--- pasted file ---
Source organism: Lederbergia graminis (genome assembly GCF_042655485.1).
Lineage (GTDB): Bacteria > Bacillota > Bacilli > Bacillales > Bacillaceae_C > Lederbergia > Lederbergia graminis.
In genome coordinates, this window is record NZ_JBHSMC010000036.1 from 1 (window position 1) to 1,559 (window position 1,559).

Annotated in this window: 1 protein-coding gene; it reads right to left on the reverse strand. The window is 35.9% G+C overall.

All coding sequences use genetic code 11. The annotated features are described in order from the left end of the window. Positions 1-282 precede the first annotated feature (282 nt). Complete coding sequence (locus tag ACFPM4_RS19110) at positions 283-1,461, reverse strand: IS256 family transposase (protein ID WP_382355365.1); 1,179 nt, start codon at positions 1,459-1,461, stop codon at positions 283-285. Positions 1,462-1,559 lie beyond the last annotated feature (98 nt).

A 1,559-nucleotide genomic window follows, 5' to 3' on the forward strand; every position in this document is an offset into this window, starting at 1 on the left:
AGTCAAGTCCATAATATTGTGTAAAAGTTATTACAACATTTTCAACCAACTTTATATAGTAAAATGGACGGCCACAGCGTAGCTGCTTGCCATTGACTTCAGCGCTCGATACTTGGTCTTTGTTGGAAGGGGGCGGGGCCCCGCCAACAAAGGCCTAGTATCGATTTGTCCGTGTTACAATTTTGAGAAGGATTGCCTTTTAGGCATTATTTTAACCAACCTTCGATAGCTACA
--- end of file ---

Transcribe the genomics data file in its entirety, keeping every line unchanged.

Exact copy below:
Source organism: Lederbergia graminis (genome assembly GCF_042655485.1).
Lineage (GTDB): Bacteria > Bacillota > Bacilli > Bacillales > Bacillaceae_C > Lederbergia > Lederbergia graminis.
In genome coordinates, this window is record NZ_JBHSMC010000036.1 from 1 (window position 1) to 1,559 (window position 1,559).

Annotated in this window: 1 protein-coding gene; it reads right to left on the reverse strand. The window is 35.9% G+C overall.

All coding sequences use genetic code 11. The annotated features are described in order from the left end of the window. Positions 1-282 precede the first annotated feature (282 nt). Complete coding sequence (locus tag ACFPM4_RS19110) at positions 283-1,461, reverse strand: IS256 family transposase (protein ID WP_382355365.1); 1,179 nt, start codon at positions 1,459-1,461, stop codon at positions 283-285. Positions 1,462-1,559 lie beyond the last annotated feature (98 nt).

A 1,559-nucleotide genomic window follows, 5' to 3' on the forward strand; every position in this document is an offset into this window, starting at 1 on the left:
AGTCAAGTCCATAATATTGTGTAAAAGTTATTACAACATTTTCAACCAACTTTATATAGTAAAATGGACGGCCACAGCGTAGCTGCTTGCCATTGACTTCAGCGCTCGATACTTGGTCTTTGTTGGAAGGGGGCGGGGCCCCGCCAACAAAGGCCTAGTATCGATTTGTCCGTGTTACAATTTTGAGAAGGATTGCCTTTTAGGCATTATTTTAACCAACCTTCGATAGCTACA